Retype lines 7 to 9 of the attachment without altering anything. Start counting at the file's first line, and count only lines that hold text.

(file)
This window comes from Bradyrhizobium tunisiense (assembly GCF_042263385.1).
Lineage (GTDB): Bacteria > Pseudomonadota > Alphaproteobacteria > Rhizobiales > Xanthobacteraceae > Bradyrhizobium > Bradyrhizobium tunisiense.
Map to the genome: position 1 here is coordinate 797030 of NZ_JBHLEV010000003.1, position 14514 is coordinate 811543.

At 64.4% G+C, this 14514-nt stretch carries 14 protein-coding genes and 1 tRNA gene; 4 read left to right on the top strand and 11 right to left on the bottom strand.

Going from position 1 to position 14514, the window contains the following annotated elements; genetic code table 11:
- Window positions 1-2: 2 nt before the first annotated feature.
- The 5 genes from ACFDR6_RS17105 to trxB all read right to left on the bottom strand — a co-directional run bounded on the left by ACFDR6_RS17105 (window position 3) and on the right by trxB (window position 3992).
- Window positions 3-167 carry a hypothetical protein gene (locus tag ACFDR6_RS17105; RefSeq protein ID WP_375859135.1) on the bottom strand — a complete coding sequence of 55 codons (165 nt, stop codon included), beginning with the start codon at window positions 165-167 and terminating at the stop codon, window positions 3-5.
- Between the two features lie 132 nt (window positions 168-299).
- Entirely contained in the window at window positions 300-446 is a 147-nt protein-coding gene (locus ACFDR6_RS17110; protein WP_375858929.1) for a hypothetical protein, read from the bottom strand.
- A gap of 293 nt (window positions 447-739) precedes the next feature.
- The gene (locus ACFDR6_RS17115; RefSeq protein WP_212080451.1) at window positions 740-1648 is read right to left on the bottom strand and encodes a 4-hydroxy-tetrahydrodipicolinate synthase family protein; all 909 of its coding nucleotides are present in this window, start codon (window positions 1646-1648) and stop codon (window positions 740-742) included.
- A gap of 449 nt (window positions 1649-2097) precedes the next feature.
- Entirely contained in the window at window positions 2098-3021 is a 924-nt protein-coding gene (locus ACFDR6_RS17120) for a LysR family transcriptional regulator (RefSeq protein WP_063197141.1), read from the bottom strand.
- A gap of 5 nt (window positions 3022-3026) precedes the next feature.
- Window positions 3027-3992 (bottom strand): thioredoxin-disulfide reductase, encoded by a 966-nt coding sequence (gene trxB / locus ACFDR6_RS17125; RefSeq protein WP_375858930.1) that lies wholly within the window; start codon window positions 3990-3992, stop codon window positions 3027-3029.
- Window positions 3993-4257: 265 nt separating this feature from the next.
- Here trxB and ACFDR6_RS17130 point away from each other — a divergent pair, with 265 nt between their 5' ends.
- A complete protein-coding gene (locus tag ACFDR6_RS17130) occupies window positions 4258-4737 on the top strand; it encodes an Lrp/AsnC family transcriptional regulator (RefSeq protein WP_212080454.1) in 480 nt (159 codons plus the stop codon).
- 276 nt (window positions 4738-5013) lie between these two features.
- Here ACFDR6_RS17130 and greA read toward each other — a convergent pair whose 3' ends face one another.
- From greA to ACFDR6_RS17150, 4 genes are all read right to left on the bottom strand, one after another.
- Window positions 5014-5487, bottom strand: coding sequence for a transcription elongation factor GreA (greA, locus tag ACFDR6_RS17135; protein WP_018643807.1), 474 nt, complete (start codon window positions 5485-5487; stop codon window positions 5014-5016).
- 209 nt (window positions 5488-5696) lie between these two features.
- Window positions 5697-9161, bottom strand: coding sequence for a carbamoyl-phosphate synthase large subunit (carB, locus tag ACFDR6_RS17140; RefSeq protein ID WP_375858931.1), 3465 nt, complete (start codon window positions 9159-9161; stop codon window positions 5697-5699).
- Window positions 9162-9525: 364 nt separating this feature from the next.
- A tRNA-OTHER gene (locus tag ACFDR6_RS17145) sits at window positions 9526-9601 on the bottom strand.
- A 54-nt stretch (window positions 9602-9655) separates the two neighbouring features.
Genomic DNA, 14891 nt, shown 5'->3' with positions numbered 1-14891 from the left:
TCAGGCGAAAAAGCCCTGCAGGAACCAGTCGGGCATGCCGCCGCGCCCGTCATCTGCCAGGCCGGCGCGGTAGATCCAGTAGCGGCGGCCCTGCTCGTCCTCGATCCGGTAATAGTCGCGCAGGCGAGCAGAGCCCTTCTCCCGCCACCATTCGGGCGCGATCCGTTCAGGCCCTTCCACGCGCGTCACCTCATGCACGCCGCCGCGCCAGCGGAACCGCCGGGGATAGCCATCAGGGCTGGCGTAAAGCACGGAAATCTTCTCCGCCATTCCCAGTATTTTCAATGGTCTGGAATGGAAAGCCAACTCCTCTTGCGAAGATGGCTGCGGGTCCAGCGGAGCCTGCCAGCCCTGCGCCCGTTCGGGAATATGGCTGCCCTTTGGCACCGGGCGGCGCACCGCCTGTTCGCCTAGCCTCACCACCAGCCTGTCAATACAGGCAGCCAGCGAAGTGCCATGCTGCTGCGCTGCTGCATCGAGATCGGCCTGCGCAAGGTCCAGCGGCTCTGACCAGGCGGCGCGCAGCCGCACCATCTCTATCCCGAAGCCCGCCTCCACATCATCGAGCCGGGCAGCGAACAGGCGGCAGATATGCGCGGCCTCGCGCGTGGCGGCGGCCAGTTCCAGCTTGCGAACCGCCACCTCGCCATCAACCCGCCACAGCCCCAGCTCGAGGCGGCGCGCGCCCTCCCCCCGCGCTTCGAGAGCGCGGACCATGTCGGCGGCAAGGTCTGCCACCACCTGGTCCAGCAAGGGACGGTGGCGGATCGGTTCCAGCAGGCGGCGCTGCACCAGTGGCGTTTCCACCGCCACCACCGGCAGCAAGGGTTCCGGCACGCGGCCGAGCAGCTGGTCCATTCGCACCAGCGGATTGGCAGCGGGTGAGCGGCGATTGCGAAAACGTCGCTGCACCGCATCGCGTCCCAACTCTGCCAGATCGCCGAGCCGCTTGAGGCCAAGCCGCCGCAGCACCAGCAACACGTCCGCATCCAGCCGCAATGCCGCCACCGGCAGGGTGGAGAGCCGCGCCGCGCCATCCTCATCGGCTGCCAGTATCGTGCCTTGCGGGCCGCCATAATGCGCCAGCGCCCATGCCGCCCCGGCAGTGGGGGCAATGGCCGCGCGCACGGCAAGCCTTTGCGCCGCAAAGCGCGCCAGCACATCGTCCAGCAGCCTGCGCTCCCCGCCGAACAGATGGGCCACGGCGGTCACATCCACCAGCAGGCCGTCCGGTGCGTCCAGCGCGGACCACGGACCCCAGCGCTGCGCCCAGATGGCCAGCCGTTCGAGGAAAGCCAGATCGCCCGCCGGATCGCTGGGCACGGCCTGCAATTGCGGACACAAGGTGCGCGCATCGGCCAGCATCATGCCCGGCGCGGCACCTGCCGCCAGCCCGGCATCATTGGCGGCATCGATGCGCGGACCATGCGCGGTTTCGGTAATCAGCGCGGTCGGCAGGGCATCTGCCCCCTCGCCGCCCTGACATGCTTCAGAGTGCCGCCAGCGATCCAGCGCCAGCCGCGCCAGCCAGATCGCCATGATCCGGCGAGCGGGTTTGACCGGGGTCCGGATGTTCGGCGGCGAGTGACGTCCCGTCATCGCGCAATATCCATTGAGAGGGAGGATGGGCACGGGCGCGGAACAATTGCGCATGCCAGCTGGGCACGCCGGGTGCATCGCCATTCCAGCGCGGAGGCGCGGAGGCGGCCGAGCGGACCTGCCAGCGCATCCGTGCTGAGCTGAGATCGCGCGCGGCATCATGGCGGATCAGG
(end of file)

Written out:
- The 5 genes from ACFDR6_RS17105 to trxB all read right to left on the bottom strand — a co-directional run bounded on the left by ACFDR6_RS17105 (window position 3) and on the right by trxB (window position 3992).
- Window positions 3-167 carry a hypothetical protein gene (locus tag ACFDR6_RS17105; RefSeq protein ID WP_375859135.1) on the bottom strand — a complete coding sequence of 55 codons (165 nt, stop codon included), beginning with the start codon at window positions 165-167 and terminating at the stop codon, window positions 3-5.
- Between the two features lie 132 nt (window positions 168-299).